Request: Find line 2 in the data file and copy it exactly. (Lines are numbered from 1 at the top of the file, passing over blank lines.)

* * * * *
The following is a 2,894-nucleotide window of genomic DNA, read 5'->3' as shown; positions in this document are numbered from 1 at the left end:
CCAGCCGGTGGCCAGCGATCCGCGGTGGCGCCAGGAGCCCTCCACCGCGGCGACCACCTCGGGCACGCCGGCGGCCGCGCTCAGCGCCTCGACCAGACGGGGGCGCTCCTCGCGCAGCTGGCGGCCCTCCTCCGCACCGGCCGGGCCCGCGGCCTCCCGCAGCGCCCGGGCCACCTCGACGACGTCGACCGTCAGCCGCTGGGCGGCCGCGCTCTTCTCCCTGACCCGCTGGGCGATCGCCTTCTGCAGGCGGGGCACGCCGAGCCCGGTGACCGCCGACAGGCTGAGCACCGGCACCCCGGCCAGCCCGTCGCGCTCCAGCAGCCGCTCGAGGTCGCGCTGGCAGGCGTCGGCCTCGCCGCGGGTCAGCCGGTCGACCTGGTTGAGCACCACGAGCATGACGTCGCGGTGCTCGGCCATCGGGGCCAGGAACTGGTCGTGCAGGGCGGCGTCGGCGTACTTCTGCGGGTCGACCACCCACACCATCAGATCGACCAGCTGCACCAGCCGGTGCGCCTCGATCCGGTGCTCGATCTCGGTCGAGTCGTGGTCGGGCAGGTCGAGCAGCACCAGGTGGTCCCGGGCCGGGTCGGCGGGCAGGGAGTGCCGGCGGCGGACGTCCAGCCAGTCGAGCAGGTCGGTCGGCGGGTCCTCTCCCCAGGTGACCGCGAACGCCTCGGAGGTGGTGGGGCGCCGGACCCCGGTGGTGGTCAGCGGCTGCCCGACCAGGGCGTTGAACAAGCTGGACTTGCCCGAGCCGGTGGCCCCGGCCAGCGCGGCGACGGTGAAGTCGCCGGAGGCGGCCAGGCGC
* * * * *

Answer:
CCAGCCGGTGGCCAGCGATCCGCGGTGGCGCCAGGAGCCCTCCACCGCGGCGACCACCTCGGGCACGCCGGCGGCCGCGCTCAGCGCCTCGACCAGACGGGGGCGCTCCTCGCGCAGCTGGCGGCCCTCCTCCGCACCGGCCGGGCCCGCGGCCTCCCGCAGCGCCCGGGCCACCTCGACGACGTCGACCGTCAGCCGCTGGGCGGCCGCGCTCTTCTCCCTGACCCGCTGGGCGATCGCCTTCTGCAGGCGGGGCACGCCGAGCCCGGTGACCGCCGACAGGCTGAGCACCGGCACCCCGGCCAGCCCGTCGCGCTCCAGCAGCCGCTCGAGGTCGCGCTGGCAGGCGTCGGCCTCGCCGCGGGTCAGCCGGTCGACCTGGTTGAGCACCACGAGCATGACGTCGCGGTGCTCGGCCATCGGGGCCAGGAACTGGTCGTGCAGGGCGGCGTCGGCGTACTTCTGCGGGTCGACCACCCACACCATCAGATCGACCAGCTGCACCAGCCGGTGCGCCTCGATCCGGTGCTCGATCTCGGTCGAGTCGTGGTCGGGCAGGTCGAGCAGCACCAGGTGGTCCCGGGCCGGGTCGGCGGGCAGGGAGTGCCGGCGGCGGACGTCCAGCCAGTCGAGCAGGTCGGTCGGCGGGTCCTCTCCCCAGGTGACCGCGAACGCCTCGGAGGTGGTGGGGCGCCGGACCCCGGTGGTGGTCAGCGGCTGCCCGACCAGGGCGTTGAACAAGCTGGACTTGCCCGAGCCGGTGGCCCCGGCCAGCGCGGCGACGGTGAAGTCGCCGGAGGCGGCCAGGCGC